The audit reviewed the Australian Taxation Office's use of audit of individual taxpayers as part of its approach to encouraging taxpayer compliance. The objective of the audit was to examine the use of audit as an element of the compliance management function within the Individuals Non-Business line of the ATO.
The objective of the ANAO audit was to identify possible areas for improvement in the Australian Defence Force's management of its Reserve forces. The audit focused on major aspects of the Reserves including roles and tasks, force structure, capability, training, individual readiness, equipment, facilities, recruitment, retention, conditions of service and administration. The audit covered the Australian Naval Reserve, the Australian Army Reserve and the Royal Australian Air Force Reserve. However, due to its size and cost, the Army Reserve was a major focus of the audit activity.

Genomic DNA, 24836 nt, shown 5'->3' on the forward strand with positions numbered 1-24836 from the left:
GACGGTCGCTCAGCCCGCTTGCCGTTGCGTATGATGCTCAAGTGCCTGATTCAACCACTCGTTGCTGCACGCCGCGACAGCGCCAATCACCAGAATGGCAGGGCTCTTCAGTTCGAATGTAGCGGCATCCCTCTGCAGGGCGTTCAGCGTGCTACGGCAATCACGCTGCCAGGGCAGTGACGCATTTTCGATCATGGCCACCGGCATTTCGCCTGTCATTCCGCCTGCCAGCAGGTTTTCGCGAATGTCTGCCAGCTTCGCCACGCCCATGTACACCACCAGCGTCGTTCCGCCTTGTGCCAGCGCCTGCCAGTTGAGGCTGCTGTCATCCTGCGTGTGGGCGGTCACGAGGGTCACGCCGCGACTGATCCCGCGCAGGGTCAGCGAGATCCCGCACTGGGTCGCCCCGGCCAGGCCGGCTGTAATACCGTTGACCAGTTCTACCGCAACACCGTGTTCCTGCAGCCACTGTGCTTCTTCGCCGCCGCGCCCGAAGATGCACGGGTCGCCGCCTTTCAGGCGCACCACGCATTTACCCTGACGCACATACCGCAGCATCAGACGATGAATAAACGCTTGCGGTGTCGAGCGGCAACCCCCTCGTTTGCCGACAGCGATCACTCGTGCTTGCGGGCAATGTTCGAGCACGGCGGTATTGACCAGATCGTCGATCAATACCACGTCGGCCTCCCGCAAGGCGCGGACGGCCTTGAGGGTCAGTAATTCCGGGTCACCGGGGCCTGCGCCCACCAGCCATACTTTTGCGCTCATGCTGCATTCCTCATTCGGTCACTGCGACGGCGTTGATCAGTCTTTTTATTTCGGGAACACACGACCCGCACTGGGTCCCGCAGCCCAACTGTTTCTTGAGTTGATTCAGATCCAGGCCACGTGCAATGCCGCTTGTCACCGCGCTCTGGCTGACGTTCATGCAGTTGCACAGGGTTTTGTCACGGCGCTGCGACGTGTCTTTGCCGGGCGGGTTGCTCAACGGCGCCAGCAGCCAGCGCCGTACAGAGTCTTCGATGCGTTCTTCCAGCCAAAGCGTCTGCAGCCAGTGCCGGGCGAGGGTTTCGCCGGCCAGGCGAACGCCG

The audit reviewed the Defence Department's management of the Defence Cooperation (DC) Program, through which Australia interacts with and provides assistance to security forces in South East Asia and the South Pacific. The primary aim of the program is to support Australia's defence relationships. Activities conducted through the program include training, study visits, personnel exchanges and combined exercises with elements of the various regional armed forces. The Pacific Patrol Boat Project is part of the program. The objectives of the audit were to:
1) consider how Defence assesses performance in meeting DC objectives;